Literary Selection of the Week: “Expulsion Class”
If you are looking for laughter books that explain the rich/poor/racial differences in our country at the same time, please don’t miss the former Minnesota Kevin M. McIntosh’s debut novel “Class” (Regal House Publishing, $16.95) ).
The center of the story is Patrick Lynch, who was 30 years old and grew up on a farm in Minnesota. He is a caring teacher. During his seven years in the New York City school system, he did his best to let his downtown students listen and learn. His eighth graders are participating in the underfunded “dustbin project” at Marcus Garvey High School:
“They are indeed co-learners in the cooperative learning experiment. Patrick understands that “homework” is a euphemism. These supplies will be provided by the coordinator. Beware of a thousand and one invisible mines: don’t call Sanji Smith Mr Smith, For example; Sanji has never met the old Mr. Smith, and will only let Sanji quietly and glumly remind him of this fact. “
The pebbles in Patrick’s shoes are Josh Mishkin, a gifted child with dyslexia whose fierce mother is a professor. Josh, a white boy in a dress, drew everything from black culture. As one teacher said: “…If that child becomes darker, he will develop sickle cell anemia.”
So Patrick can’t discipline Josh, “The more he jumps around him, the more respect he loses in the second quarter.”
Josh finally got terrified on the day the principal visited and rushed out of the classroom. Patrick closed the door, and a gust of wind blew into the boy’s fingers in the door. “Students are pointing fingers at the teacher,” the newspaper headline screamed that Patrick was exiled to the rubber room, which is a purgatory, where teachers, janitors, lunch women workers and other union members waited for the hearing of the education committee, sometimes waiting several years.
So Patrick started the rabbit hole tour of the urban education bureaucracy:
“He looked around the rubber room. It had the atmosphere of a late-night bus terminal: passengers slumped on their chairs with empty eyes, waiting for the vehicles to take them elsewhere.”
Patrick’s cellmates include a woman who erects an easel and draws a picture, a juggler with a shaved head, and a woman who often cries. Artists, weepers, jugglers, and others were awed by the teacher who was accused of cutting the child’s finger.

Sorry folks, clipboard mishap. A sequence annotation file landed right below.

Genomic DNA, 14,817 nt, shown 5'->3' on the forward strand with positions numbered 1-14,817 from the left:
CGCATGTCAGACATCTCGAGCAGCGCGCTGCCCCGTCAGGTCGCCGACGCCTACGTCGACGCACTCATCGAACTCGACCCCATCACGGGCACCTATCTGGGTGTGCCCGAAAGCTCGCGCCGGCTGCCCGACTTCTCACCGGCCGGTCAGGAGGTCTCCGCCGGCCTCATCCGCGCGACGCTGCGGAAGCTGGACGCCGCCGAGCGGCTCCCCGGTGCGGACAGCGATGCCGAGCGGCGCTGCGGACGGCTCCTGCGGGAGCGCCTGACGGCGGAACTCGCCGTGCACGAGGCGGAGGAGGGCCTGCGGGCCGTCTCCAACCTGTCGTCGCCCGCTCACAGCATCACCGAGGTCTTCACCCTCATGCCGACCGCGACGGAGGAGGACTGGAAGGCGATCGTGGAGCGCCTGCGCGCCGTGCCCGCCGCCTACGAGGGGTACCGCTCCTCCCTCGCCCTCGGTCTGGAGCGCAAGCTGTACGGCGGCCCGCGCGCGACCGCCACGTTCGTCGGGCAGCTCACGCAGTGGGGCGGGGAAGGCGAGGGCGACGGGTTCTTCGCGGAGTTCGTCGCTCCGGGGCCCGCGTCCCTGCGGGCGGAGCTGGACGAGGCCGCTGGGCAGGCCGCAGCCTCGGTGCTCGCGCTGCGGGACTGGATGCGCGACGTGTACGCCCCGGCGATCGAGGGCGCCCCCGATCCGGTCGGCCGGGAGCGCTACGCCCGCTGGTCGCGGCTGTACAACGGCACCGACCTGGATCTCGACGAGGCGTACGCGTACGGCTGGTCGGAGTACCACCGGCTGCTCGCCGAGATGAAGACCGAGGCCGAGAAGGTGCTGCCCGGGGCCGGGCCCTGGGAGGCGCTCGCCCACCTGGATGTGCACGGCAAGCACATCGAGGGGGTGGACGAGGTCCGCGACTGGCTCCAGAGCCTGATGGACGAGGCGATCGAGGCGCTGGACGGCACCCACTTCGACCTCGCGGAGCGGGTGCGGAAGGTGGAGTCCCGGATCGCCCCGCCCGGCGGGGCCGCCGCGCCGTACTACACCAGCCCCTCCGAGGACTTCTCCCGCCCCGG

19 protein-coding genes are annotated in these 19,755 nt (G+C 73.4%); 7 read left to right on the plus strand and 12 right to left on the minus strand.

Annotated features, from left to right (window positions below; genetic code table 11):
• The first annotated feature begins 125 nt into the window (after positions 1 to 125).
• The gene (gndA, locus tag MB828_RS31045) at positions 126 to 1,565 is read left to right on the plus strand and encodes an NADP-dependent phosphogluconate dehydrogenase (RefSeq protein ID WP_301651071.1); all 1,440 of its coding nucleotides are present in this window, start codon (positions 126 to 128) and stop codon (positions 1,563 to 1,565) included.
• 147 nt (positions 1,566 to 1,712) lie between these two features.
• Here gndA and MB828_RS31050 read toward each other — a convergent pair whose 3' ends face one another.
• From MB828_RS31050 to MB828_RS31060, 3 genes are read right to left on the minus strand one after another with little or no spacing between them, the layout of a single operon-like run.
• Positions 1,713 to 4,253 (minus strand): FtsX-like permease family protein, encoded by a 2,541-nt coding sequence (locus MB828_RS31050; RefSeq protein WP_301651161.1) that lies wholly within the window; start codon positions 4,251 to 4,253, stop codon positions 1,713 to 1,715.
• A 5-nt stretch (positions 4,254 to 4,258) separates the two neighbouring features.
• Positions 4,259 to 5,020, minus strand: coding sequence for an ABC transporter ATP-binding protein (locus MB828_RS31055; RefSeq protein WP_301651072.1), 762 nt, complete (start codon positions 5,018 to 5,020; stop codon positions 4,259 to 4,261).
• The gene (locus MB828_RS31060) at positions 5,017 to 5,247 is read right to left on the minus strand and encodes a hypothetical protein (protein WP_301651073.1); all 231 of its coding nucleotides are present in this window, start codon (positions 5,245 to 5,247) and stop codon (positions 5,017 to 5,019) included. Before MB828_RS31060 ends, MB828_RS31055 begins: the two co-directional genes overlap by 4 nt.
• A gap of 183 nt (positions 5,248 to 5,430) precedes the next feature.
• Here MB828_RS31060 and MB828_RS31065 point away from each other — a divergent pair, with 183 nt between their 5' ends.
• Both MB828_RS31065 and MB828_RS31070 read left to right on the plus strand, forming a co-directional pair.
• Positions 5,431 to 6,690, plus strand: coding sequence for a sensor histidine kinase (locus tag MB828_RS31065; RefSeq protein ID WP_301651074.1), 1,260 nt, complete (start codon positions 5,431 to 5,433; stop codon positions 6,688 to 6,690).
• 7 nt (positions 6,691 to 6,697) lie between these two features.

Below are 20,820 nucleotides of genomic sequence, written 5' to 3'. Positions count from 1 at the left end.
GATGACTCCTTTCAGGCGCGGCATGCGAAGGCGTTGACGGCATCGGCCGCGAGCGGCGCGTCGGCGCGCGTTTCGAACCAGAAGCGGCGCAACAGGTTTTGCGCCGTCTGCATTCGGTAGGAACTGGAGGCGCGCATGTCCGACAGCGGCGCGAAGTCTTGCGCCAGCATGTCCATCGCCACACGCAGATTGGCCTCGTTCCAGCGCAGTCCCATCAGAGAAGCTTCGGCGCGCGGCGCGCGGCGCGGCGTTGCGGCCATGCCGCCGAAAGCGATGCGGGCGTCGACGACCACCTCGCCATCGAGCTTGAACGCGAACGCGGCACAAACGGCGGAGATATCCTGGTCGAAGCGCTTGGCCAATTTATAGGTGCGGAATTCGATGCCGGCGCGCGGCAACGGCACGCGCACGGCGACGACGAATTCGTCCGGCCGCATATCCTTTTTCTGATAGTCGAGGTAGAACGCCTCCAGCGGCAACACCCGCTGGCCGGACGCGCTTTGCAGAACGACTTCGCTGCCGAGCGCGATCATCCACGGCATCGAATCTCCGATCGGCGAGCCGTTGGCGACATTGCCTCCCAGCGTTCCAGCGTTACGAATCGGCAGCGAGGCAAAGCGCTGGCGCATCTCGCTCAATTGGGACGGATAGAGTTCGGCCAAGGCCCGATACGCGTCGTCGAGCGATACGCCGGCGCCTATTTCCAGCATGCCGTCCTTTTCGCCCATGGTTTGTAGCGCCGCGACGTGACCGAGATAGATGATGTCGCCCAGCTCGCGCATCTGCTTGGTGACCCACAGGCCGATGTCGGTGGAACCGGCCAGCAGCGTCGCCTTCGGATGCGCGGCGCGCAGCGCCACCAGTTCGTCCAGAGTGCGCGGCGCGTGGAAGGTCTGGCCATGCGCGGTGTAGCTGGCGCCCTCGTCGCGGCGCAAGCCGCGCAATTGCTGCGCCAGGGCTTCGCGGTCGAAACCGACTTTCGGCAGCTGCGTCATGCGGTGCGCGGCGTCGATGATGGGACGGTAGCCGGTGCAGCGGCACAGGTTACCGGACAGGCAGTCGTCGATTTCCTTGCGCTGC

Between his work in New York, Patrick returned to his home in Minnesota to attend the funeral of his childhood best friend. Even if he returned to New York, he could have a conversation with him.
Mackintosh’s description of the basement of St. Immaculata after the funeral will resonate with every reader who has been to a small community in Minnesota. Women wanted to hug him, but men didn’t… “In 1992, when reading Robert Bly’s work in Winnipee Falls, a male hug would come to Peterson’s prairie. “
We also learned about Patrick’s personal life, how he followed a woman to New York (and did not last long) and his broken relationship with Susan, a social worker who lived with him. (Susan’s big-headed old cat, who often vomits, is one of the great characters in this book.)
When Patrick’s case was submitted to the head of the Ministry of Education, readers supported him, and he learned surprising things about his two students in several exciting scenes.
Mackintosh lives in Massachusetts, graduated from Carleton College (class of 1980), was a resident playwright at the Minneapolis Playwright Center, and worked next door to August Wilson. His music biography of the Gershwin Brothers was produced in Carlton and staged at the Playwrights Center. His short stories, many of which are about teaching life, have appeared in national publications.
Mackintosh will introduce the “Class Dismissed” launched by Harvard Bookstore in a virtual way at 7pm on June 30 (Wednesday). He will talk to Jane Hamilton (“The Book of Ruth”), a best-selling author and Carleton University graduate, who talks about Mackintosh’s novel: “Patrick Lynch’s practice of teaching art is a heroic way. Clarified why teaching is a calling and indeed an art. This book is an enjoyment.”
To register for Wednesday’s show, please visit: harvard.com/event/virtual_event_kevin_mcintosh/.